As the horse drawn carriage sped away from Venice, taking Pellegrina towards her new life, she held the leather briefcase close to her chest. She had lived at the Ospedale since she was left there as a baby. It was her home, her school, and since Padre Antonio had begun to write music for her to perform, her workplace as well. The other orphaned or abandoned girls were the only family she’d ever known. Now she was leaving it all behind, keeping only the sheafs of paper in the briefcase, her four favorite works. When would they notice the theft? Maybe never. After all, these were now published, copies had been sold all over Europe, and Padre Antonio was now known far and wide. Still, these were her works, written for her and a few friends, and seeing them turned into violin concertos felt like a personal betrayal.
As the new wife of the most respected cloth merchant in Padova, playing music in public would be unthinkable, and yet it was her talent and skill on the oboe, perhaps the most unsuitable instrument of all for a young lady, that initially attracted the attention of her future husband. That was, after all, the purpose of the intensive musical education the girls received. The concerts at the Ospedale were legendary, and men from all over the continent attended them not only for the music, but for the novelty of it being performed by women, (although modesty and religious custom demanded that they perform only behind a screen that kept them out of the view of the public) and the explicit enticement that these talented young women were all available for marriage.
Pellegrina had been chosen. This was supposed to be the ultimate goal, the best outcome, the way out of the orphanage and into a life of comfort, children, and the social status of a married woman of means. It was beyond anything that could be achieved through music. The meager but often happy life of the performing musician was forbidden to women, as she and her friends knew well, yet that was the happy life she knew in Venice. Each time she received a new work to play it was a precious gift. Her favorite were the ones for her “concerto misto”, a group of flute or recorder, oboe, violin, bassoon, cello, and harpsichord. Padre Antonio had written many of these, but the week before the first performance of the four concertos that were now her precious cargo the only good bassoonist among her colleagues was suddenly chosen by a suitor, and left. The bassoon part was quickly refashioned for the viola da gamba, an antique instrument that was hardly ever heard in Venice, but was now played by two of the girls, perhaps on account of its popularity with travelers from France.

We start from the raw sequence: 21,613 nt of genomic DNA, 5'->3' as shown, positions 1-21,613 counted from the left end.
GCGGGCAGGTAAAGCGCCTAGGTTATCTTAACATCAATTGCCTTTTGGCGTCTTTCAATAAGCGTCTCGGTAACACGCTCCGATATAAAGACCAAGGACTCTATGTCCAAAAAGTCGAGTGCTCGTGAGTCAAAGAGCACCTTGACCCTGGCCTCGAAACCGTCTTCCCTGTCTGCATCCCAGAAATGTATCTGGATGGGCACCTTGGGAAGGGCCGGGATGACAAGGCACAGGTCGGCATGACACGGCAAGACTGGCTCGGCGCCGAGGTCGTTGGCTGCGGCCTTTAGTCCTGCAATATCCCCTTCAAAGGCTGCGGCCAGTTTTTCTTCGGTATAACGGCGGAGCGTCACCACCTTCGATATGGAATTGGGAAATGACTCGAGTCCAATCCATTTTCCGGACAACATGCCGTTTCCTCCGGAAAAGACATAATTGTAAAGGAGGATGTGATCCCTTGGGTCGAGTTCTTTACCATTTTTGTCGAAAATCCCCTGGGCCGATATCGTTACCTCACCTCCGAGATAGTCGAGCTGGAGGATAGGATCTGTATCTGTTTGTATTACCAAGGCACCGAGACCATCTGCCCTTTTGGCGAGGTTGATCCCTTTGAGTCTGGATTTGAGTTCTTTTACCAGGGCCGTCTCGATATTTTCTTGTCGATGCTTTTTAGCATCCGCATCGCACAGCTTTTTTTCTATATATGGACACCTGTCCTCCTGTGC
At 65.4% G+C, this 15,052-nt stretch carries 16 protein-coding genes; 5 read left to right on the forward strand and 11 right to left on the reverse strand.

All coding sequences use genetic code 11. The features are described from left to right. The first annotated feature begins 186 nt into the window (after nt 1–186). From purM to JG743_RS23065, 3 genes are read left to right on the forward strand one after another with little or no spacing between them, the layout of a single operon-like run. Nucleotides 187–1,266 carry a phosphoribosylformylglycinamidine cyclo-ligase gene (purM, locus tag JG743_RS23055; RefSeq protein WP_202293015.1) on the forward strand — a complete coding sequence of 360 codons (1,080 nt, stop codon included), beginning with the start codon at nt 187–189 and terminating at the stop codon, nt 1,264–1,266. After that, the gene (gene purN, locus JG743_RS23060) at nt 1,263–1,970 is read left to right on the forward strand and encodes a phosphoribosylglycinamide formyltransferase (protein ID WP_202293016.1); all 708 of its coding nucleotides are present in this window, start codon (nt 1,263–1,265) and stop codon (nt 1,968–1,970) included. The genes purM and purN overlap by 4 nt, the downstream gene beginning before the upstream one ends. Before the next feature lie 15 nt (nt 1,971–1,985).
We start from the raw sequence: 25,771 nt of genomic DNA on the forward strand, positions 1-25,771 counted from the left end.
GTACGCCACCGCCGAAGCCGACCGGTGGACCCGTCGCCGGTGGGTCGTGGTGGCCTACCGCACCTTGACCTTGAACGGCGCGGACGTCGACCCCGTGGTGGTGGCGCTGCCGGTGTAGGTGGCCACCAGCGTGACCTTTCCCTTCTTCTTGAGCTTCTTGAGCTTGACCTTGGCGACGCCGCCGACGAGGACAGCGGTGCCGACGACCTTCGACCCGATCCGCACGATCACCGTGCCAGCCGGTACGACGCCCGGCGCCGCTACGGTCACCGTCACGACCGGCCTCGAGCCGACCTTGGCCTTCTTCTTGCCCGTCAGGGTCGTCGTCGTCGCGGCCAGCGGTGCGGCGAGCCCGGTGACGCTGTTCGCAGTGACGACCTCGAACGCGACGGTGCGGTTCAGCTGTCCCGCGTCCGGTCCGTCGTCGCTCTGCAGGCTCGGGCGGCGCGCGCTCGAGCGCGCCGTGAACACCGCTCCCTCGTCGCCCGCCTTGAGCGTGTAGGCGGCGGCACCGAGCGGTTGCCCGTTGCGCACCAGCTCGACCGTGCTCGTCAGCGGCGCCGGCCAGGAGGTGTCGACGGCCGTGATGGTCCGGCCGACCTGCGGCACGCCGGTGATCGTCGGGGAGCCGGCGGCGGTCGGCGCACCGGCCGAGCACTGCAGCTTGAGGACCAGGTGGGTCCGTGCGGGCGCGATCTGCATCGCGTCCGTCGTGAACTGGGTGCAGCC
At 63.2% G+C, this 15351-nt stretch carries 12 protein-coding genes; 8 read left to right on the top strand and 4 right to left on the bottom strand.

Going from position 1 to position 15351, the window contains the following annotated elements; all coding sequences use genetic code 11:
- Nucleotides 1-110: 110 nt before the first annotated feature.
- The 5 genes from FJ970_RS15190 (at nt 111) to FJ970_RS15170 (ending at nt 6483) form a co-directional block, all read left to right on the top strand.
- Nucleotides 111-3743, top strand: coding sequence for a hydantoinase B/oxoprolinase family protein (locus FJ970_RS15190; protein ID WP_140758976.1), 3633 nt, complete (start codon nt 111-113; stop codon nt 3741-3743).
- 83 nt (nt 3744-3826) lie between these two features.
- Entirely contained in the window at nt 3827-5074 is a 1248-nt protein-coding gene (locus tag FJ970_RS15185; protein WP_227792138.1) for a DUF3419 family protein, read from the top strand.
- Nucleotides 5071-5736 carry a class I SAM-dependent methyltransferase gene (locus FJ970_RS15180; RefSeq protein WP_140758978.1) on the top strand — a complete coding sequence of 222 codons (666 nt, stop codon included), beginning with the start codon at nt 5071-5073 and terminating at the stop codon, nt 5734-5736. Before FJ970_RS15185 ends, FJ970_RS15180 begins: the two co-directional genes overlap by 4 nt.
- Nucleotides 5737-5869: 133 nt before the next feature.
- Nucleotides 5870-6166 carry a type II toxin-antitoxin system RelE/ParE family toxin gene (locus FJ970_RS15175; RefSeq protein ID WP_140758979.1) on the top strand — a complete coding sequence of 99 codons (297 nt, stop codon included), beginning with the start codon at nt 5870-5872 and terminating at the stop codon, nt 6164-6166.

The four concertos described the seasons of the year, starting with the birdcalls of spring, and ending with frigid winter storms. Everything was there; the rustling of grasses and the barking dog in the afternoon, the summer heat and buzzing of flies, more storms, the autumn harvest, drunken villagers, the hunt. Each concerto was accompanied by a sonnet. This, in her mind, was not necessary since the music expressed perfectly everything that was described in the poems. Nothing like them had ever been composed. Now, even in their new instrumentation as concertos for violin, shorn of the colors of the different instruments, (could a violin ever imitate birds like a flute, or even an oboe can?) they were renowned and performed everywhere. Three different printings had been sold, and Padre Antonio was now dedicating himself to writing more and more of these concertos for a single soloist. His publishers in Amsterdam and London insisted that the public wanted nothing else.
Pellegrina knew that she would probably never perform again, probably never have a group of friends who could, through their instruments, express together more than they ever could individually with words. Works like “Le Quattro Stagioni” in particular would have been considered scandalous if performed by women. Their theatricality and difficulty put them well beyond the pale of acceptable decorum. She did not dwell on the injustice of it. She had always known this day would come, or at least hoped for it, as every girl was taught to do. Still, through every bump in the road she held the briefcase tight against her chest.
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